"I have said for many, many years -- handguns have no place in cities," he said.
"The problem of guns coming across the border, illegal guns, was flagged. And the fact is, they're still flooding into the country. There's no action that's been taken by the Liberals to stop it."
Windsor New Democrat MP Joe Comartin, the NDP's justice critic, said the Liberal pledge amounts to nothing but "smoke and mirrors."
"Basically, all handguns in Canada are illegal now. The only people who get permits are those who are using them for recreational purposes or those who need it for their own personal safety, and there's not a lot of those that are granted," said Comartin.
Given the number of stolen guns used in crime, Comartin said there had been some discussion earlier this year at the all-party Commons justice committee about tightening regulations governing safe storage and use of handguns. But that is something that falls under provincial jurisdiction.
Comartin said the one thing the federal government could do would be to stop the flow of illegal firearms into Canada from the United States.
Despite his skepticism, Layton said he will study the Liberal proposal in detail. "If we're finally starting to see some action on it, we'll take a look at what's proposed," he said.
WHAT THE EXPERTS SAY
Toronto Police Service
"It is entirely appropriate that law and order has become a priority during this election and that all parties are discussing these issues," the Toronto police said in a statement. We hope that whoever forms the next government will continue to consider these issues a priority and we will work with them then to develop solutions.
"Until then, it is inappropriate to comment on campaign matters."
Mark Dezilva, Community Coordinator, jane-finch.com -- "Great -- make another law that law-abiding citizens have to suffer with."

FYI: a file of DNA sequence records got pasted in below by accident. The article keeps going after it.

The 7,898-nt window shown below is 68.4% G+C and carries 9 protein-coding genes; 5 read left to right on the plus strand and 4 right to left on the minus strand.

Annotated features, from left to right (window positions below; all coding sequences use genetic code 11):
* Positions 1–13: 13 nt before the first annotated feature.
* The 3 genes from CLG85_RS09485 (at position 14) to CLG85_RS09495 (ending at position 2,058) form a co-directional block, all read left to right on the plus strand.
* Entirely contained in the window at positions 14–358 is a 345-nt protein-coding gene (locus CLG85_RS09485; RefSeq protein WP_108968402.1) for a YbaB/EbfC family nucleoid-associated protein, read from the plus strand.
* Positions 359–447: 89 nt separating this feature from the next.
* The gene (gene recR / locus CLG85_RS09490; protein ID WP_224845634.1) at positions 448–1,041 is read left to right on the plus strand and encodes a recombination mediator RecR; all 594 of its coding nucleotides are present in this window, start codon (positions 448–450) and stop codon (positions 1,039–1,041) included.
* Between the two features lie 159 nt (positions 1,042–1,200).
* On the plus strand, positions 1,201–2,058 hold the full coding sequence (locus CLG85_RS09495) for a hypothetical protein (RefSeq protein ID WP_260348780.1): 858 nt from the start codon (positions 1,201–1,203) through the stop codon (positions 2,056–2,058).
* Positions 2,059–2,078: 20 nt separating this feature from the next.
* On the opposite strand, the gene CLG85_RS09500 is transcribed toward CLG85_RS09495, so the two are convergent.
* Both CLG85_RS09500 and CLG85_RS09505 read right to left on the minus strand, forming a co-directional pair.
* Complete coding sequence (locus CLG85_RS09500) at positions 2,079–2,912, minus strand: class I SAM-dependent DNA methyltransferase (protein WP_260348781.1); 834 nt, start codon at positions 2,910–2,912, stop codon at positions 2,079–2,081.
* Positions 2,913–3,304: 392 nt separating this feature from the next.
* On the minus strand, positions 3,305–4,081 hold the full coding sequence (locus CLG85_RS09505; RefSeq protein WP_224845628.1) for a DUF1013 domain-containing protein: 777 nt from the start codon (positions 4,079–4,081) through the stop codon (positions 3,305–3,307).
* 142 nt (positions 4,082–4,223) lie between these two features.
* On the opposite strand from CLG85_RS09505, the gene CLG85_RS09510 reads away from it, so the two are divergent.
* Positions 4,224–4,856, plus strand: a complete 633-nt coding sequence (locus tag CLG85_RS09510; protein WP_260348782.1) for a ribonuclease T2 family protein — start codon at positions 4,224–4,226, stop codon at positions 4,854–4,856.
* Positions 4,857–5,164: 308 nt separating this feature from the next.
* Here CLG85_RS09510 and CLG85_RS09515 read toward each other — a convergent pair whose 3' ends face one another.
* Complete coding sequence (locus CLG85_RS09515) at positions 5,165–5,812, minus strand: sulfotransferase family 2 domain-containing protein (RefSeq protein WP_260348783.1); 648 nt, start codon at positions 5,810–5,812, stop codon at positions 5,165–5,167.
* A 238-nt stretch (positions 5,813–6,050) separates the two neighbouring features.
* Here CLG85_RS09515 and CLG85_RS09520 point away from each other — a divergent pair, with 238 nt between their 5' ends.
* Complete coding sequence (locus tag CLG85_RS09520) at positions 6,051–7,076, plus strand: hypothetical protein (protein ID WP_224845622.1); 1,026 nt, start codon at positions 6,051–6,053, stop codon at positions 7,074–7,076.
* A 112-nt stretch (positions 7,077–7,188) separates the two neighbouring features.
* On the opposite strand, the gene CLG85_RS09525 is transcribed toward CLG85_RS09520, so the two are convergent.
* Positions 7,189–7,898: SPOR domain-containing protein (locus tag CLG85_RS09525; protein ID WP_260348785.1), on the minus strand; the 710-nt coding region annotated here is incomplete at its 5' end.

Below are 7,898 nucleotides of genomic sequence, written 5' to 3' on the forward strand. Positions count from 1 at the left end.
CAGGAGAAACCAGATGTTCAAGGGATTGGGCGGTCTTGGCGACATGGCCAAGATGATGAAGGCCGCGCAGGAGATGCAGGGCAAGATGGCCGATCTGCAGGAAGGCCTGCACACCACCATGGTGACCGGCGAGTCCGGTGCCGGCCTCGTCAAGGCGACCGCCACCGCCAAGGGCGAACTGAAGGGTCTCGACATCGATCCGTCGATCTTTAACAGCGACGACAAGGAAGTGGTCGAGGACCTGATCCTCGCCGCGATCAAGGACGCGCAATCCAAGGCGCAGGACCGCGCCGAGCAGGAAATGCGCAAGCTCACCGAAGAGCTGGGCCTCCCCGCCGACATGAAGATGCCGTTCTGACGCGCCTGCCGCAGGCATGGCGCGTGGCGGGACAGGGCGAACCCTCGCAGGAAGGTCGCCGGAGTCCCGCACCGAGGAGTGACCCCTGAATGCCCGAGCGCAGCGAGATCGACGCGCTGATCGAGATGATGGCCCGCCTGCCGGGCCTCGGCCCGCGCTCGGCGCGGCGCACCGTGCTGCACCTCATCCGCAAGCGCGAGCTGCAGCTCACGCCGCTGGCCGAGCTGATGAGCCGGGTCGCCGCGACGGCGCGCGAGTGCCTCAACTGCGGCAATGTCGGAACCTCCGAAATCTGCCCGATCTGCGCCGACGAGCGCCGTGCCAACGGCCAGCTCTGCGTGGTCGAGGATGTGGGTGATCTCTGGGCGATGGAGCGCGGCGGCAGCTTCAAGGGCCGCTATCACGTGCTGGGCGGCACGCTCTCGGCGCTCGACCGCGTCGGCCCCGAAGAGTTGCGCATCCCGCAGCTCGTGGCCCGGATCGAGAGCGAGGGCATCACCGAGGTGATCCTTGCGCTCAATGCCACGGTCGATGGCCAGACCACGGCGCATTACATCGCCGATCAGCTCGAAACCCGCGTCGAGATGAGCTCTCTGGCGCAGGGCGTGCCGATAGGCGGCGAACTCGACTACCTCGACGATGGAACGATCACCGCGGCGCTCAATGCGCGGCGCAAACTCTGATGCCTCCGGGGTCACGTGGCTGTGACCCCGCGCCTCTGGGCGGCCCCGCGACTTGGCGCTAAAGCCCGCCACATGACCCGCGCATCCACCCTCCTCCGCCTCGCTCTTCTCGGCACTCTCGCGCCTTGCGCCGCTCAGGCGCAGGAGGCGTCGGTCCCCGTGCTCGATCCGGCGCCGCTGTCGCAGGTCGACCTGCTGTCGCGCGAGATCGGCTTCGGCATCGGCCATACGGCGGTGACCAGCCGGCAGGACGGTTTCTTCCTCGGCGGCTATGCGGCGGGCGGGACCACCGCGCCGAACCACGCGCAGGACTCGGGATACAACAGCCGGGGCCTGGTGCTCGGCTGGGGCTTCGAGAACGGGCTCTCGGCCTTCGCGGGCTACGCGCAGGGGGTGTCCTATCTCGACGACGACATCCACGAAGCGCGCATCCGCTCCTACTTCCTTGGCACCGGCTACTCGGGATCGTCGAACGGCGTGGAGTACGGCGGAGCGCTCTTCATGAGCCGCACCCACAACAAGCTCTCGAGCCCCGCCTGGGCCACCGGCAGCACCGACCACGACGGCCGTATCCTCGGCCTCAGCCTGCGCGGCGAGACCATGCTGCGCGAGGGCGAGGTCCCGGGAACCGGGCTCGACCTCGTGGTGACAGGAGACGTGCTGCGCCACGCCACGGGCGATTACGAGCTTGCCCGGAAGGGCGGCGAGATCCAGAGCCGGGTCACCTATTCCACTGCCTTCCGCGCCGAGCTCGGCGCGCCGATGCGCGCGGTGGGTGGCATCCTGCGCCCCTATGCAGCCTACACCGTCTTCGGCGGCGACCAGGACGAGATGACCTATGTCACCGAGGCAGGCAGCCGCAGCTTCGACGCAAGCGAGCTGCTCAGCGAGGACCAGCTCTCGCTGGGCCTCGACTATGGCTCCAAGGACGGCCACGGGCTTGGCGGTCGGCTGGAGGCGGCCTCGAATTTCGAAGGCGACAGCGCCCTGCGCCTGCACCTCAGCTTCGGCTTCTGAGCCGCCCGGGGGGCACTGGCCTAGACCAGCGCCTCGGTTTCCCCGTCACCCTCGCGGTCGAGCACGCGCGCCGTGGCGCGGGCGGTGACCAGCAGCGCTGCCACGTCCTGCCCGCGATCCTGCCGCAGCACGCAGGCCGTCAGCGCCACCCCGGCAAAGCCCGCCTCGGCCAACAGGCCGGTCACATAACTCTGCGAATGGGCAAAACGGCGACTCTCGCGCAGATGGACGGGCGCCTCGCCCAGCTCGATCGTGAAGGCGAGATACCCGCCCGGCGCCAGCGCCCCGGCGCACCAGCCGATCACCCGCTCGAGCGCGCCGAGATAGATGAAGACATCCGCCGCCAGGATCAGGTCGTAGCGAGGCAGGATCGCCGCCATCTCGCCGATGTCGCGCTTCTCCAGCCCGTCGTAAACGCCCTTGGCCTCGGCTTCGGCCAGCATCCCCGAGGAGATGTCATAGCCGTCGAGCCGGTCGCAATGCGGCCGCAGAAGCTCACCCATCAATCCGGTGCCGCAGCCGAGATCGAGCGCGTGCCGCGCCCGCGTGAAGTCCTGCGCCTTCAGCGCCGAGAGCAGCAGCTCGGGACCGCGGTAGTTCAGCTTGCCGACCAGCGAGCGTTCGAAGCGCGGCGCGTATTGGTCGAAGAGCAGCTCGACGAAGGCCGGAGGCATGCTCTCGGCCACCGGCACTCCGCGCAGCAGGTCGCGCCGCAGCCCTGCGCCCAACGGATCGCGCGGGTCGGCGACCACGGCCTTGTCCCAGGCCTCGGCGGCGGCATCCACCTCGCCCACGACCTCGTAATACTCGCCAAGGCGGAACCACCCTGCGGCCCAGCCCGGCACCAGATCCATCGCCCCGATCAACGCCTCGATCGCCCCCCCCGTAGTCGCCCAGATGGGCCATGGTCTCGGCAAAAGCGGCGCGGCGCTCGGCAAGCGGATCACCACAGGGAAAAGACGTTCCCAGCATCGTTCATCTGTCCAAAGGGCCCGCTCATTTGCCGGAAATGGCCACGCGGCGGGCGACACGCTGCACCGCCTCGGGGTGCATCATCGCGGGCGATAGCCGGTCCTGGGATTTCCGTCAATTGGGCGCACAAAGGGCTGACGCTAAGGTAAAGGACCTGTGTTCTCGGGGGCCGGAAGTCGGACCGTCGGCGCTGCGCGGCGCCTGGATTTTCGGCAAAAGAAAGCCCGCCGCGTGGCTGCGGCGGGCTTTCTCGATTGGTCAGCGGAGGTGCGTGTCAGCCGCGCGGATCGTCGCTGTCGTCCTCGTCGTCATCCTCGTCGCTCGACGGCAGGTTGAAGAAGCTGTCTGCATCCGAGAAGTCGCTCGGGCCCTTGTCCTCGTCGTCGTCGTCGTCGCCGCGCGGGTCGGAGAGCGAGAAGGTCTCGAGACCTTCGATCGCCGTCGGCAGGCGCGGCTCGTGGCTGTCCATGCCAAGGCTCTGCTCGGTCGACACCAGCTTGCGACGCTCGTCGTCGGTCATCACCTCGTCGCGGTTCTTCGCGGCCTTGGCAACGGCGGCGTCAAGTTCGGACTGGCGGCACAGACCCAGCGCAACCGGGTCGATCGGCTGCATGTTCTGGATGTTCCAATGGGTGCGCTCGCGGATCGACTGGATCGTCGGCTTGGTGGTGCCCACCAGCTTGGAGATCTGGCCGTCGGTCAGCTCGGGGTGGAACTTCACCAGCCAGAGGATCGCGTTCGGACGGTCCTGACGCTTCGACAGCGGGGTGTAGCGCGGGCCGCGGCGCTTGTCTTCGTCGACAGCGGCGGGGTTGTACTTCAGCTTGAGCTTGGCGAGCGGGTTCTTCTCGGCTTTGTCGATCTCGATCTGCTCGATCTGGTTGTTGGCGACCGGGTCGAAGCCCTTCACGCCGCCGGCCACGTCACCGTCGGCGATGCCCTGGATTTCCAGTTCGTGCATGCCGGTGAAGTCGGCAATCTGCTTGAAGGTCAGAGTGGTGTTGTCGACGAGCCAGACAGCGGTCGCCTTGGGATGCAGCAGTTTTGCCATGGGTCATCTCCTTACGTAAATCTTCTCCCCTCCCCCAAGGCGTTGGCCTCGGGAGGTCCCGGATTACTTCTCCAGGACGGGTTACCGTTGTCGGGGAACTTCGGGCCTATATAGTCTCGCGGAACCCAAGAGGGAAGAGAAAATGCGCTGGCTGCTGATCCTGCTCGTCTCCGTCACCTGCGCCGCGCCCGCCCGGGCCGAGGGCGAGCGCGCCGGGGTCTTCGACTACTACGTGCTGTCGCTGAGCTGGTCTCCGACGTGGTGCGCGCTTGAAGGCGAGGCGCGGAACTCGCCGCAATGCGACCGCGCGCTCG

Dezilva, coordinator for a website promoting diversity and unity in Toronto's Jane Finch corridor, said the Liberals' plan needs a different focus –crime prevention instead of the creation of stiffer laws. He said a politician coming to his neighbourhood to make a policy announcement at this time is simply "in it for the votes."
"People like us in the neighbourhood don't even vote," added Dezilva.
Wendy Cukier, co-founder of the Coalition for Gun Control -- "stronger gun laws in Canada have made a big difference."
Cukier said despite the recent surge in gun violence, laws limiting the availability of handguns and the use of rifles and shotguns have been effective.
"Five hundred fewer people are killed with guns today than 16 years ago," Cukier told CTV. "Gun murders are the lowest in 30 years. ... Murders of women with guns are down 66 per cent. So it's really misleading to suggest we're not getting anything for the investment in gun control."
Audette Sheppard, United Mothers Opposing Violence Everywhere (UMOVE) -- "You never hear about a drive-by knifing"
Sheppard, who lost her son in a fatal shooting in 2001, said she fully supports the Liberal plan to ban handguns -- but there needs to be even more stringent measures to put a stop to the killing.